As was previously pointed out, Duff didn't personally do anything to you. He has a line of fondant and due to your not having used it before, you didn't know how it would work for the project you were working on. I learned a long time ago to NEVER try a new recipe or product for a customer's cake UNTIL I have worked with it and tested it out to see what it will do and if it will do what I want it to do. I also research things and read alot about new products I am thinking about trying to see what others have said.

That being said, I feel sorry for the OP in that she was really upset about the finished product and can understand her frustration with a new product, but the subject title was very misleading and in my opinion wrong to slander another cake decorator in this manner.




*nodding* thumbs_up.gif

MaryAtk Posted 28 Aug 2011 , 1:06pm

Of course I chose the title for drama and attention. I was seriously pissed that day, and honestly felt mislead and betrayed by HIM. As a matter of fact, this happened June 2nd and I am still really bothered by it. Isn't the saying it isn't slander if its true??

I also wanted others to hear about my experience and learn. As I mentioned before, this isn't posted in the Business section....I'm an amateur. I want to share experiences.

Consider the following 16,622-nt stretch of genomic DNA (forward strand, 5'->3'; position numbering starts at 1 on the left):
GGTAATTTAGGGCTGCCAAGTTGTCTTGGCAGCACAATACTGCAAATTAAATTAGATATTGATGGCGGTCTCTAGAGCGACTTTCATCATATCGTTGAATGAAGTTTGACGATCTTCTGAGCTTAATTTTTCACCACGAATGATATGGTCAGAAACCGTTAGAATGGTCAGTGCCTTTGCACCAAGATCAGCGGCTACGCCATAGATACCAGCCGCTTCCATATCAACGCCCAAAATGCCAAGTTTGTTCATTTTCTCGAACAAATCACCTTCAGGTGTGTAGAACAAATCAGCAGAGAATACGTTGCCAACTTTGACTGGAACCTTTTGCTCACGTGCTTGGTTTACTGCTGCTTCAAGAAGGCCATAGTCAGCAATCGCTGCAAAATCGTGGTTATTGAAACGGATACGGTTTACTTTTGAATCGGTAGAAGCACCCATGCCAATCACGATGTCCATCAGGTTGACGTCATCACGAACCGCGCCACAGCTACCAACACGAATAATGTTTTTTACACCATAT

The cake in question is from the 2011 wilton yearbook. The instructions call for fondant.

I do appreciate everyone's tips & comments....you can bet I'll never have soft cutouts again!

MaryAtk Posted 28 Aug 2011 , 1:17pm

I can't see any way to edit the title...[/b][/u]

fondantgrl Posted 28 Aug 2011 , 4:59pm
Quote:
Originally Posted by kittiboo

Wow, you people are really mean. The OP just came here to vent about learning a hard lesson, not to get crapped on by know-it-alls. I may be new to this forum, but I don't see the need for the holier-than-though attitude here.
To the OP- I agree about the Duff fondant. The first time I used it I was unpleasantly surprised with its stretchiness. I even gave it a second go, as I liked the taste, but have had to abandon it.




Oh yeah ! and everything said in the original post was very nice and not mean.. esp the titile.

conchita Posted 28 Aug 2011 , 5:04pm
Quote:
Originally Posted by MaryAtk

I needed some black fondant for cut outs. I usually just buy black. Wilton only had a small package and Duff had a bigger tub so I bought that. First time using anything of his.

The cut outs DID NOT DRY! EVER. I have never experienced this. I'm in Colorado, so humidity is not a factor.

Is his stuff not for cut outs or what? I am so angry and embarrassed in the end result. He totally screwed me over and I will not buy anything of his again.

I will admit I cannot remember if I added gum tex or not. But in any case, how many amateurs even know to do that? And that's his target audience, right?

It's the rainbow graduation cake in my photos if you want to see it.




yes I know I don't like his fondant at all, I purchase the black one to make a cake for a graduation and the fondant never got hard at all. and the white is not white is like an off white and is super soft i just don't like it.